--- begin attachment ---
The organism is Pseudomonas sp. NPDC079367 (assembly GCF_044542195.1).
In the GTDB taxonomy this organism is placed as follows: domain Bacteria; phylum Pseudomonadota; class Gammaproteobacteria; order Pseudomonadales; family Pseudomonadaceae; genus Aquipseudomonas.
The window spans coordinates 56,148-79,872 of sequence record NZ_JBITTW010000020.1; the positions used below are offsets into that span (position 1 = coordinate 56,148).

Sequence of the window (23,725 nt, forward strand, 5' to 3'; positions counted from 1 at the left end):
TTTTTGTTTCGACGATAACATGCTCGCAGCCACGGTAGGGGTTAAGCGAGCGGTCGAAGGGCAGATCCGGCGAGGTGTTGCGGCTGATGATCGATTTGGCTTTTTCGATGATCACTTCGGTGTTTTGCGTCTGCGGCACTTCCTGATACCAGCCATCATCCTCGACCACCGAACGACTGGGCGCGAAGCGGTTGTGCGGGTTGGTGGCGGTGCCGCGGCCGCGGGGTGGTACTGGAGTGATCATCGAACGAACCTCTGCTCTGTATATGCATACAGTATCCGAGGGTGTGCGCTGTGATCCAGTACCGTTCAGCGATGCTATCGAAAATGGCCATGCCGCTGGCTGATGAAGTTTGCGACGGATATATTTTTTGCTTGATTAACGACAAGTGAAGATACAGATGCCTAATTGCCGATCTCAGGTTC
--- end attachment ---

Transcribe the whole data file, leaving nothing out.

The organism is Pseudomonas sp. NPDC079367 (assembly GCF_044542195.1).
In the GTDB taxonomy this organism is placed as follows: domain Bacteria; phylum Pseudomonadota; class Gammaproteobacteria; order Pseudomonadales; family Pseudomonadaceae; genus Aquipseudomonas.
The window spans coordinates 56,148-79,872 of sequence record NZ_JBITTW010000020.1; the positions used below are offsets into that span (position 1 = coordinate 56,148).

Sequence of the window (23,725 nt, forward strand, 5' to 3'; positions counted from 1 at the left end):
TTTTTGTTTCGACGATAACATGCTCGCAGCCACGGTAGGGGTTAAGCGAGCGGTCGAAGGGCAGATCCGGCGAGGTGTTGCGGCTGATGATCGATTTGGCTTTTTCGATGATCACTTCGGTGTTTTGCGTCTGCGGCACTTCCTGATACCAGCCATCATCCTCGACCACCGAACGACTGGGCGCGAAGCGGTTGTGCGGGTTGGTGGCGGTGCCGCGGCCGCGGGGTGGTACTGGAGTGATCATCGAACGAACCTCTGCTCTGTATATGCATACAGTATCCGAGGGTGTGCGCTGTGATCCAGTACCGTTCAGCGATGCTATCGAAAATGGCCATGCCGCTGGCTGATGAAGTTTGCGACGGATATATTTTTTGCTTGATTAACGACAAGTGAAGATACAGATGCCTAATTGCCGATCTCAGGTTC